March 5, 2010
State to apologise for 'harsh' adoption acts
DANIEL EMERSON, The West Australian
March 5, 2010
WA is poised to be the first State to publicly acknowledge the aggressive adoption practices which resulted in thousands of mothers being unlawfully separated from their babies after giving birth out of wedlock.
Health Minister Kim Hames has revealed he is personally overseeing the creation of a memorial to the families affected by State hospital and welfare practices during the 1940s to the early 1980s.
Dr Hames is also likely to read an apology on behalf of the State Government either in Parliament or at a dedication ceremony opening the memorial at a yet to be determined location. Dr Hames said many women and families had been emotionally damaged and he wanted to help them heal.
"You look back on those attitudes of the day and wonder how we could be so harsh," he said.
"Things like taking children away from their mothers as soon as they were born and not letting them see or touch them. We are apologising in the same way as with the Stolen Generation, recognising that those practices . . . were ones that today wouldn't be acceptable and that they caused considerable hurt and harm."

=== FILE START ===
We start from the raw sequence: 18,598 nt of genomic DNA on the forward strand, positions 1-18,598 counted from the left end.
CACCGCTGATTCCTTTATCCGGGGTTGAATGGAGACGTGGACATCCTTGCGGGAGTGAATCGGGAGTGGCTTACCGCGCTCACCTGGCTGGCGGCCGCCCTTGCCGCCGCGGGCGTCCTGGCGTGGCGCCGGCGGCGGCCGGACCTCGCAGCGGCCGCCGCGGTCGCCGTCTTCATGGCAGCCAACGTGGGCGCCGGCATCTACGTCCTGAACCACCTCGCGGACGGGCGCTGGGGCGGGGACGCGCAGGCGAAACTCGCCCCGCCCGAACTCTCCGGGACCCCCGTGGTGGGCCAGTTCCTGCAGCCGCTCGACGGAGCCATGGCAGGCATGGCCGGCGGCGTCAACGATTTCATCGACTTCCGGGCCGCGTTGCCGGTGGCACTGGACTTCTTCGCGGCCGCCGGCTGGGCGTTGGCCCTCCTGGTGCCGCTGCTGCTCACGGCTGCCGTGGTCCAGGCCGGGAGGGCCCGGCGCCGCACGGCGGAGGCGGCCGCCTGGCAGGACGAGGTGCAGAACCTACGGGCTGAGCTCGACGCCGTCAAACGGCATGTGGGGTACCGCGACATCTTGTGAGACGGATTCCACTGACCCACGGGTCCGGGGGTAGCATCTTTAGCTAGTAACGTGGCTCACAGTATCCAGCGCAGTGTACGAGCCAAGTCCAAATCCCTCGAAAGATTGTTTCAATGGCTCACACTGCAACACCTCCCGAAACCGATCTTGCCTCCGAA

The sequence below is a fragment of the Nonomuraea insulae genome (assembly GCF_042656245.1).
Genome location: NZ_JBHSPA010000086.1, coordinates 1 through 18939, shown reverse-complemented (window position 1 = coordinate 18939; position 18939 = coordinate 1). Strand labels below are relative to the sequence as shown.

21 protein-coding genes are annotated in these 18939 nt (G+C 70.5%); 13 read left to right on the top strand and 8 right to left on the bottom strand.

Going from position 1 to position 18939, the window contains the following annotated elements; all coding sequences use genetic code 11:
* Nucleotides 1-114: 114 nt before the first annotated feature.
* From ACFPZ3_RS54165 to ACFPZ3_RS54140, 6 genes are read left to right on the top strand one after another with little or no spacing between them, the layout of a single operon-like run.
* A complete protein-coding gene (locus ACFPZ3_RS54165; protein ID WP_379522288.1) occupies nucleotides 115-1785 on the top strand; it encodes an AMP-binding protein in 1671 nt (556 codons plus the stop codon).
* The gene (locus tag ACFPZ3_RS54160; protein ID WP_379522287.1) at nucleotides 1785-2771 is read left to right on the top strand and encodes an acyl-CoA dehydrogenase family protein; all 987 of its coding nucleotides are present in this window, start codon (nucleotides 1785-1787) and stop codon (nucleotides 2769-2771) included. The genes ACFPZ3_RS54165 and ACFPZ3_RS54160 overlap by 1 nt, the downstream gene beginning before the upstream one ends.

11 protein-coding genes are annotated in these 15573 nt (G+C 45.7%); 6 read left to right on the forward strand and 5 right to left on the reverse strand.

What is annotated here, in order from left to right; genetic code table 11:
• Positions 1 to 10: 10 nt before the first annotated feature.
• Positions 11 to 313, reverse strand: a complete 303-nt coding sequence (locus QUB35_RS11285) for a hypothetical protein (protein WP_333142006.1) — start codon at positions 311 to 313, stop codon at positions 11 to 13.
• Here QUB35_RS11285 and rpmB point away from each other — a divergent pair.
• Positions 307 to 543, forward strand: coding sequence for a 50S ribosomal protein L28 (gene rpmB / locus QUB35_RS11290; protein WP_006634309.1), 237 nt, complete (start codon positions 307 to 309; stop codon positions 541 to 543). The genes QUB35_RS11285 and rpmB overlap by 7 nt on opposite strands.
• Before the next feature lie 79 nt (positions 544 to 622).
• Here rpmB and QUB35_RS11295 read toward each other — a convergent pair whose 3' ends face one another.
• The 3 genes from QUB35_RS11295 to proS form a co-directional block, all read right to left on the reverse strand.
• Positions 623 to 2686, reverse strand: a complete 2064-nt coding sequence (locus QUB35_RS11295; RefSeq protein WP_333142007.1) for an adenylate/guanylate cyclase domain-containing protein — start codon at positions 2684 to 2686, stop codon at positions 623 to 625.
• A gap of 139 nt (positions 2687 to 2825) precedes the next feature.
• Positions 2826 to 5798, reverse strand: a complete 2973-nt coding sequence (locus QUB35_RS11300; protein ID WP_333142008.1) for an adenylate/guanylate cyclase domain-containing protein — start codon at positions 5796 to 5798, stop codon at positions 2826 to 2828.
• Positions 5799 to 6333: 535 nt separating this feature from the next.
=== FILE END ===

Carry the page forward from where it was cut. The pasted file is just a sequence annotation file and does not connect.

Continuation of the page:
Experts say tens of thousands of WA babies were taken illegally when their unmarried mothers were prevented from seeing, touching, naming or bonding with their children immediately after birth.
The practice, which has been linked to post traumatic stress, was illegal under the Adoption of Children Acts but widespread at public hospitals throughout Australia.
Also common but illegal was asking women to sign adoption papers earlier than five days after the birth.
Royal Brisbane and Women's Hospital apologised for their "ill treatment" of unmarried mothers in May last year.
Christine Cole, convenor of the NSW-based Apology Alliance which lobbies on the issue, said a memorial dedicated by a State health minister would be the most significant acknowledgment by authorities "probably anywhere in the world".
"These adoptions happened for two key reasons," she said. "First, it saved the State money because if a child was adopted they didn't have to pay for foster care or mothers' benefits.
"The second was this eugenics-based notion that young women who gave birth out of wedlock were feeble minded and unfit mothers."
Australian Medical Association WA president Gary Geelhoed said the memorial would be symbolic but "very, very important".